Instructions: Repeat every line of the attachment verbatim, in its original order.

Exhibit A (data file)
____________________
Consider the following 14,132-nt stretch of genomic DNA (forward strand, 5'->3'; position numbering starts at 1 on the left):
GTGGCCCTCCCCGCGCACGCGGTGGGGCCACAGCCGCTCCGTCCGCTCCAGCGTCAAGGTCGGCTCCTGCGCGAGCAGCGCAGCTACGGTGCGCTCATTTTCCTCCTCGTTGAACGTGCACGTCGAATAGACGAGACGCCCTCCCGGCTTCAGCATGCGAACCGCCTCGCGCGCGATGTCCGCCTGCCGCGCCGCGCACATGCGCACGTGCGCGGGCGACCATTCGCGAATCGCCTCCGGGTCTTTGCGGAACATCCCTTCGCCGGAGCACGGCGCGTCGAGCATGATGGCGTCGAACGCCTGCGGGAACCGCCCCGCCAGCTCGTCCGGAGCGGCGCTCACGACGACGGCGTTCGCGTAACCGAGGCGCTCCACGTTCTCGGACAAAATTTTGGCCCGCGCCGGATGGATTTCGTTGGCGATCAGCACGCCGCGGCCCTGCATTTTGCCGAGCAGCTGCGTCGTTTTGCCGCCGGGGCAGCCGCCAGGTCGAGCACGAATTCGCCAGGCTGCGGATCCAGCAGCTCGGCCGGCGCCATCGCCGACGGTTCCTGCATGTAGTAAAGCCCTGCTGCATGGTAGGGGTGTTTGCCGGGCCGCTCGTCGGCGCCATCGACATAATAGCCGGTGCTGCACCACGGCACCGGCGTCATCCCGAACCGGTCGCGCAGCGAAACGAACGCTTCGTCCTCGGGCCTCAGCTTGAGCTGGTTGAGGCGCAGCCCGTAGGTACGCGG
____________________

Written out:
Consider the following 14,132-nt stretch of genomic DNA (forward strand, 5'->3'; position numbering starts at 1 on the left):
GTGGCCCTCCCCGCGCACGCGGTGGGGCCACAGCCGCTCCGTCCGCTCCAGCGTCAAGGTCGGCTCCTGCGCGAGCAGCGCAGCTACGGTGCGCTCATTTTCCTCCTCGTTGAACGTGCACGTCGAATAGACGAGACGCCCTCCCGGCTTCAGCATGCGAACCGCCTCGCGCGCGATGTCCGCCTGCCGCGCCGCGCACATGCGCACGTGCGCGGGCGACCATTCGCGAATCGCCTCCGGGTCTTTGCGGAACATCCCTTCGCCGGAGCACGGCGCGTCGAGCATGATGGCGTCGAACGCCTGCGGGAACCGCCCCGCCAGCTCGTCCGGAGCGGCGCTCACGACGACGGCGTTCGCGTAACCGAGGCGCTCCACGTTCTCGGACAAAATTTTGGCCCGCGCCGGATGGATTTCGTTGGCGATCAGCACGCCGCGGCCCTGCATTTTGCCGAGCAGCTGCGTCGTTTTGCCGCCGGGGCAGCCGCCAGGTCGAGCACGAATTCGCCAGGCTGCGGATCCAGCAGCTCGGCCGGCGCCATCGCCGACGGTTCCTGCATGTAGTAAAGCCCTGCTGCATGGTAGGGGTGTTTGCCGGGCCGCTCGTCGGCGCCATCGACATAATAGCCGGTGCTGCACCACGGCACCGGCGTCATCCCGAACCGGTCGCGCAGCGAAACGAACGCTTCGTCCTCGGGCCTCAGCTTGAGCTGGTTGAGGCGCAGCCCGTAGGTACGCGG